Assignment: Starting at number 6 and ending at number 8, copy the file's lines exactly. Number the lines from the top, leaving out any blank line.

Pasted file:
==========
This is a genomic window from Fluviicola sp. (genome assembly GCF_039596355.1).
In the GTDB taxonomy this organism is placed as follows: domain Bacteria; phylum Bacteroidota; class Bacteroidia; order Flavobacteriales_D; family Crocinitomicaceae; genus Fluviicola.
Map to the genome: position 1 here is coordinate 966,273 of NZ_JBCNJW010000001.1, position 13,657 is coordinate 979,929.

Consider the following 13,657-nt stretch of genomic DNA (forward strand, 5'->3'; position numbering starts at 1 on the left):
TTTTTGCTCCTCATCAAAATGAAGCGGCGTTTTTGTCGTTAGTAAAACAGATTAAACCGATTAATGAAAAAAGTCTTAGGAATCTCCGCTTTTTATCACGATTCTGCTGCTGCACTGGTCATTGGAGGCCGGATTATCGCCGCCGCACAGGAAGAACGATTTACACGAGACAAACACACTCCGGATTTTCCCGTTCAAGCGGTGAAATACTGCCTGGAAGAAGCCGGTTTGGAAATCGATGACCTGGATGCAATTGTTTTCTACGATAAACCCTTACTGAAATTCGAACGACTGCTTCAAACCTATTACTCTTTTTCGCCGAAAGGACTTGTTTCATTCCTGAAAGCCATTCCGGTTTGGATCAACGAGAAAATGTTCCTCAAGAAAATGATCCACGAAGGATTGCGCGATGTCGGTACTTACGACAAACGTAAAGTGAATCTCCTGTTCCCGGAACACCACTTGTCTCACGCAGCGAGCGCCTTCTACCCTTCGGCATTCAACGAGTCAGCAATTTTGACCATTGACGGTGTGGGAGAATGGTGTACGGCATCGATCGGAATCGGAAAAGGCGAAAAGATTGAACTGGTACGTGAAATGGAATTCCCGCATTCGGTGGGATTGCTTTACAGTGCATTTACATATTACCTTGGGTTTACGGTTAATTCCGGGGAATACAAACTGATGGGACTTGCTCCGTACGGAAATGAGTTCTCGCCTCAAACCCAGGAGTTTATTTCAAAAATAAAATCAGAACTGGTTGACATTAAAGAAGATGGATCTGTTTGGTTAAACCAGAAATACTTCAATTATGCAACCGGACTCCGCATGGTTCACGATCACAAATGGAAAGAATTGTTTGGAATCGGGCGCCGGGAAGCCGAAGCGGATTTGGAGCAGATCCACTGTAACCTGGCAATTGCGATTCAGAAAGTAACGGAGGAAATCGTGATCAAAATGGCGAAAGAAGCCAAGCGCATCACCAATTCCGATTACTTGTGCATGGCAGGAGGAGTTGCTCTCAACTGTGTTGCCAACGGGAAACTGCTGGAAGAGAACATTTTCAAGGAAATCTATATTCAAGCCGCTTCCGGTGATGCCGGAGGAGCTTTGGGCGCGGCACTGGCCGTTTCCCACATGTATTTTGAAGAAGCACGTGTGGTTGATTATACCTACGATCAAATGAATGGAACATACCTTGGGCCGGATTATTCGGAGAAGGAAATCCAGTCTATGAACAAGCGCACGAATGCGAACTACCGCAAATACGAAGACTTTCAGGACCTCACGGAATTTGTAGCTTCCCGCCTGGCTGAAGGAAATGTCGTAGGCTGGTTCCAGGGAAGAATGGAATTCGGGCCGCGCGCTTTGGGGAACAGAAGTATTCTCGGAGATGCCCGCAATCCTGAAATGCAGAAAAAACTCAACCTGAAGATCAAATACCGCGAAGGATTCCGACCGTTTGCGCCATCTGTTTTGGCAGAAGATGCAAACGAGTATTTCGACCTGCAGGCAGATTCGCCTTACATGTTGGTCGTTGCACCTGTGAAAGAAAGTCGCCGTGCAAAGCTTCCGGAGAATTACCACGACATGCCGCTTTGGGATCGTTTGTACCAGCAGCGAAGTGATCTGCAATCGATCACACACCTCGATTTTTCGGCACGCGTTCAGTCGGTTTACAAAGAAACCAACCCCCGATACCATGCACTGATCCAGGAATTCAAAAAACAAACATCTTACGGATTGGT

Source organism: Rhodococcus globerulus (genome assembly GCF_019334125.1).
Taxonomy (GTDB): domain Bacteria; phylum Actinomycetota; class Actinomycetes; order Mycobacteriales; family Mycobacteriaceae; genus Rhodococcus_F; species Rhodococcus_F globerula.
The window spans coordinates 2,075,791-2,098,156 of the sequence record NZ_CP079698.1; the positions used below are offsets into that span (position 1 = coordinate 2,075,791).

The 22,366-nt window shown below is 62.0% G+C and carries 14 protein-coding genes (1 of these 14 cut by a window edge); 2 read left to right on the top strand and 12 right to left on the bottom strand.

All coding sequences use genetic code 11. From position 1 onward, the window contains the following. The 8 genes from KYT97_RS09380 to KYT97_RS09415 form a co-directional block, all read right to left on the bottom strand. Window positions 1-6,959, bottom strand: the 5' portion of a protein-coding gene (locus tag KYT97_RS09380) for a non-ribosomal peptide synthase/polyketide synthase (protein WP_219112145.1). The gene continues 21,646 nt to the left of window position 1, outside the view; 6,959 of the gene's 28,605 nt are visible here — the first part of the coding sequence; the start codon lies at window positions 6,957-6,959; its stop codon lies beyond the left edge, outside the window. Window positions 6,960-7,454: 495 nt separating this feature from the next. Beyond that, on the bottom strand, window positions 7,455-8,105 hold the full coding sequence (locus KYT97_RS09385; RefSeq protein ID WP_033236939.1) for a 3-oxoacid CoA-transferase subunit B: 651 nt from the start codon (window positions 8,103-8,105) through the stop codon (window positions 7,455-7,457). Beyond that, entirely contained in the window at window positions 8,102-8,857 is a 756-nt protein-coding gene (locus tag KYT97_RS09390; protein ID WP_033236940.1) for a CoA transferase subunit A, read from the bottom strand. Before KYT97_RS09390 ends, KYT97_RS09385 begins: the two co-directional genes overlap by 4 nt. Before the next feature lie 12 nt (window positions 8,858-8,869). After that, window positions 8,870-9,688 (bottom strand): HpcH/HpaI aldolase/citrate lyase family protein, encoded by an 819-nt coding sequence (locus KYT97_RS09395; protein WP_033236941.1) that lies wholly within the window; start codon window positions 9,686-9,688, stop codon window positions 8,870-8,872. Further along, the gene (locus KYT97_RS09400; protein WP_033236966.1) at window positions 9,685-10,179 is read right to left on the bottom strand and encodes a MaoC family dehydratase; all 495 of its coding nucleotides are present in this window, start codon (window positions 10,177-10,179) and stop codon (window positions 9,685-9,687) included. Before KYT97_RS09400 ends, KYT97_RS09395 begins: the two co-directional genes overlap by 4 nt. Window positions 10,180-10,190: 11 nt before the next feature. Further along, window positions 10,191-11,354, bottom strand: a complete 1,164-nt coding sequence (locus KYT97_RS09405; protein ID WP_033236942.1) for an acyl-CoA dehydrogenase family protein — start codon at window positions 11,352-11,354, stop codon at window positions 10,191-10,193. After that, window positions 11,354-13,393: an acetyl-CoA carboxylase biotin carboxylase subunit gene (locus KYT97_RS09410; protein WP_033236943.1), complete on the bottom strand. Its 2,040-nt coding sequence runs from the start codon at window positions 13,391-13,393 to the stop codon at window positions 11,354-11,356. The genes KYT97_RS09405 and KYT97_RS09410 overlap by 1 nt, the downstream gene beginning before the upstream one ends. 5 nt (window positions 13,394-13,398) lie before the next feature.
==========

Source organism: Rhodococcus globerulus (genome assembly GCF_019334125.1).
Taxonomy (GTDB): domain Bacteria; phylum Actinomycetota; class Actinomycetes; order Mycobacteriales; family Mycobacteriaceae; genus Rhodococcus_F; species Rhodococcus_F globerula.
The window spans coordinates 2,075,791-2,098,156 of the sequence record NZ_CP079698.1; the positions used below are offsets into that span (position 1 = coordinate 2,075,791).